On Wed, 2006-11-01 at 09:54 -0700, C Sullivan wrote:
On Nov 1, 2006, at 9:31 AM, Warren Wolfe wrote:
That would be six, I believe. But, why?
Just to say one did it?
In today's world, the way to implement the same algorithm would be to
use disk files; MUCH faster. With a TERABYTE of screaming fast disk
storage available for a desktop machine for about 500 pounds (around
$750 US) the REASON for a multi-tape sort has gone away. (Unless, of
course, one finds spinning tape reels exciting in themselves...)
$750? You're getting ripped off.
Fine. I didn't check prices this week. Mea culpa, mea culpa, mea
Hell, I carry a terabyte around with me now when I
travel (a 500GB
Firewire drive, and a 500GB-equipped D-Link NAS box.. hey, I got to
have my movies and mp3s with me, right?).
I don't know. For myself, I can usually get by with a subset of
them on my laptop. And, if the voices in my head ask for a specific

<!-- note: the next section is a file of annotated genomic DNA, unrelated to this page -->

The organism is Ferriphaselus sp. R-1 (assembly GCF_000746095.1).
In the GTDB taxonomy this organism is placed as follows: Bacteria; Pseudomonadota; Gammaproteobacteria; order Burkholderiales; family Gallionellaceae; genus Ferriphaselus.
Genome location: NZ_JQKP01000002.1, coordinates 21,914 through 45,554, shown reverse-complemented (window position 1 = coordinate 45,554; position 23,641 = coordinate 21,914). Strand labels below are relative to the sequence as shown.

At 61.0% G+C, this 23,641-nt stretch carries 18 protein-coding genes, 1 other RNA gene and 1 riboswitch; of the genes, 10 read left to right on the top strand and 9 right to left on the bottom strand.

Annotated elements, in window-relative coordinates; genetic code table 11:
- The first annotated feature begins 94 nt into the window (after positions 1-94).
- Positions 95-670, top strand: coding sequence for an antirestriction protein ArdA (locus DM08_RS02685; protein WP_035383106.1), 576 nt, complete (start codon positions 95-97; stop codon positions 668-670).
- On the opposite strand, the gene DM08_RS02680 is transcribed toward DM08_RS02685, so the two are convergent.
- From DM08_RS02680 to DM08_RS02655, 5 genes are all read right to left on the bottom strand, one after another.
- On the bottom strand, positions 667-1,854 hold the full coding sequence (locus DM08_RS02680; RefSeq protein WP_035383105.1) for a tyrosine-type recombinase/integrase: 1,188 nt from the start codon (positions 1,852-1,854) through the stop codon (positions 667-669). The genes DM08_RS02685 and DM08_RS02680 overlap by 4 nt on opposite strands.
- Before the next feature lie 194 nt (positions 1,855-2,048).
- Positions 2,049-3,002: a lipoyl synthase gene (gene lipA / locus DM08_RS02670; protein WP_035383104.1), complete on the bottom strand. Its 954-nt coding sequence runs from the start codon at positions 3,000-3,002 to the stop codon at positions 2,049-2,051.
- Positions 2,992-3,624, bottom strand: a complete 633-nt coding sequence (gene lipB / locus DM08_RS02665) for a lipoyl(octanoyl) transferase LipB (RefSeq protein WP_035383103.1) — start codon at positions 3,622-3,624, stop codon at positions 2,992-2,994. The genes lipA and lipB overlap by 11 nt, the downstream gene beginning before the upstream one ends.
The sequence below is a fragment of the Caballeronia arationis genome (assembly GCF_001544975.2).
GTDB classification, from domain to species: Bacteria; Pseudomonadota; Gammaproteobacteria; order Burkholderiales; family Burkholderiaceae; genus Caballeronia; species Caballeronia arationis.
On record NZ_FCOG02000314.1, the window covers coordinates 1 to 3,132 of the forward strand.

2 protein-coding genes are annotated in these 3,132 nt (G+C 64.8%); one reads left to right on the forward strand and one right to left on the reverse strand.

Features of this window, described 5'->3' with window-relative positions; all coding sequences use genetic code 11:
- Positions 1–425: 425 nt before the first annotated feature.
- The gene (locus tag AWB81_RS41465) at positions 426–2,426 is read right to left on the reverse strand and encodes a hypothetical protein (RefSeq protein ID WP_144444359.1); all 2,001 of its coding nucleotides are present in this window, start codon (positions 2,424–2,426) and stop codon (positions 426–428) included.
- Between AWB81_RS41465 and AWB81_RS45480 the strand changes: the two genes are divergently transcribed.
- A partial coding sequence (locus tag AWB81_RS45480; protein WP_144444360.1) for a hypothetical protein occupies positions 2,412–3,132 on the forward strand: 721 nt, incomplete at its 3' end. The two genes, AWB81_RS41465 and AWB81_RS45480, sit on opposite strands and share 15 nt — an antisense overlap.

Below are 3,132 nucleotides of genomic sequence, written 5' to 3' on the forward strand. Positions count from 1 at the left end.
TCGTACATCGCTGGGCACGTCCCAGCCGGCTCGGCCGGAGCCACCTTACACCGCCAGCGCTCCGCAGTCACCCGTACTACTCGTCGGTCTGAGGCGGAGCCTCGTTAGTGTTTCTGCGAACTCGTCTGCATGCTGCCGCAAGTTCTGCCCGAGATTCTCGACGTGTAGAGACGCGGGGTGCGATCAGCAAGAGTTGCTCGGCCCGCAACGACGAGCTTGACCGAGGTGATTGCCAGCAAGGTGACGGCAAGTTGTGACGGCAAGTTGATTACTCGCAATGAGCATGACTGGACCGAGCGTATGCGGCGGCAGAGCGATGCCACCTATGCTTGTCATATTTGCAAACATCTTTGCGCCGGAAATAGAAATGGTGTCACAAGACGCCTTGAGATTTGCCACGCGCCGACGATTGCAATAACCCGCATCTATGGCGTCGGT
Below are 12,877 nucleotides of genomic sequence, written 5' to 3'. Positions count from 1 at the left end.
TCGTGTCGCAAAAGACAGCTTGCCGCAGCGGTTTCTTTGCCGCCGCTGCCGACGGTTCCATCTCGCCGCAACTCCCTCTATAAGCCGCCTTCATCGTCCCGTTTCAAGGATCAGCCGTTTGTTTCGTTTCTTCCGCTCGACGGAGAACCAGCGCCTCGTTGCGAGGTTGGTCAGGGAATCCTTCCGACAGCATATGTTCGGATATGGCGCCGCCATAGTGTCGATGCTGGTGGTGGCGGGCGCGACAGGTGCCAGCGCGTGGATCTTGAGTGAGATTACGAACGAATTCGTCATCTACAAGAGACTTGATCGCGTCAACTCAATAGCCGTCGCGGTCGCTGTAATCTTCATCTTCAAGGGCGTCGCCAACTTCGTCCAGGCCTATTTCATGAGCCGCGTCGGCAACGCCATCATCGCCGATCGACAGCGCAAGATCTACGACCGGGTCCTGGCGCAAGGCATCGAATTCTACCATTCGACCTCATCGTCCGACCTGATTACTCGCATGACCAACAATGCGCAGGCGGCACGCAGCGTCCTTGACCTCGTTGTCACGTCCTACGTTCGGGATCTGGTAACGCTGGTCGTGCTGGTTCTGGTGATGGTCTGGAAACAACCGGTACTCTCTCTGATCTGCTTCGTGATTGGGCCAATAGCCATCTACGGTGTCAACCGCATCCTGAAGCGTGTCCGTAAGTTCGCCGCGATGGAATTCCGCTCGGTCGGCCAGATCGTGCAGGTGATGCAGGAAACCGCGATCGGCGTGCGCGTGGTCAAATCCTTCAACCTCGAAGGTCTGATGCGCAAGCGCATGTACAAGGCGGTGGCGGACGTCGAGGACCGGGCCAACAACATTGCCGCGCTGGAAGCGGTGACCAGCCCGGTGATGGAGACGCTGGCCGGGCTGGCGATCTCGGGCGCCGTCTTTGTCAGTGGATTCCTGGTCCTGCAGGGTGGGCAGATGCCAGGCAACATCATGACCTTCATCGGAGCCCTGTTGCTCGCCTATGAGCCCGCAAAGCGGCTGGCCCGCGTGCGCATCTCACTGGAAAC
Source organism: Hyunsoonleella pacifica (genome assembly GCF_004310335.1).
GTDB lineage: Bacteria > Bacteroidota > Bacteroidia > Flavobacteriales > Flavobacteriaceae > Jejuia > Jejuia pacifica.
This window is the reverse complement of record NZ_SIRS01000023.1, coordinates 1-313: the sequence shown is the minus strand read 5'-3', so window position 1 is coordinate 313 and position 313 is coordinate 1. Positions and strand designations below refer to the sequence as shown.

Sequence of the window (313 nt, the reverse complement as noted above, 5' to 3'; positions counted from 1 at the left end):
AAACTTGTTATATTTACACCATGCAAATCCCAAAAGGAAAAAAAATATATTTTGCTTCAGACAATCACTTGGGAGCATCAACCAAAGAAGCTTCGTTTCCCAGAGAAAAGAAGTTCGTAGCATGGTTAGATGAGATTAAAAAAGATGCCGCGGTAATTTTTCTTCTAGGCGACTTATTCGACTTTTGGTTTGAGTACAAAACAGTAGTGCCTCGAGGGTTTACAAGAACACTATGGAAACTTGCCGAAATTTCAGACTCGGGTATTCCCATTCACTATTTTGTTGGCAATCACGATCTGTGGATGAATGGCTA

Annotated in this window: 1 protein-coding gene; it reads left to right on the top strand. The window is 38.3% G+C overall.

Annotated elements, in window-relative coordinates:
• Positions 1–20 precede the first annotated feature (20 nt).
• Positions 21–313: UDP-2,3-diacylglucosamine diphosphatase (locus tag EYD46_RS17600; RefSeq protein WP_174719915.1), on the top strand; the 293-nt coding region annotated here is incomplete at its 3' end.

movie, I can take that along on DVD. I have a couple thousand DVDs, so
my motivation to pack hard drives with video is minimal. Your mileage
(ahem, 'kilometerage' may vary.)
As to WHY you'd want to do a sort onto tape, my
To: field says this
is the classic computer mailing list.
Oh, crap. Classic COMPUTERS? Where's the Judy Garland Fan Blog?
It sounds like a fun project for somebody who as an
(and the space for six tape drives) or similar lying around.
Heck, it might even make a fun programming project to
"emulate" it using a bitty box and some virtual "tape
drives". Lastly, it would make a great academic project
All valid reasons to be interested, I'll grant you. Perhaps you
will grant ME that these various reasons require somewhat different
types of assistance, or at least a different tone of enthusiastic
grunting, if that is all that is required. A screwdriver to adjust head
azimuth is pointless if one simply wishes to emulate tapes on disk, eh?
(See, I speak your lingo. My name is not Wolfe for no reason.)
My 2 cents. Unfortunately, it's in Canadian coin.
Ah, that would explain it.
Warren E. Wolfe
wizard at voyager.net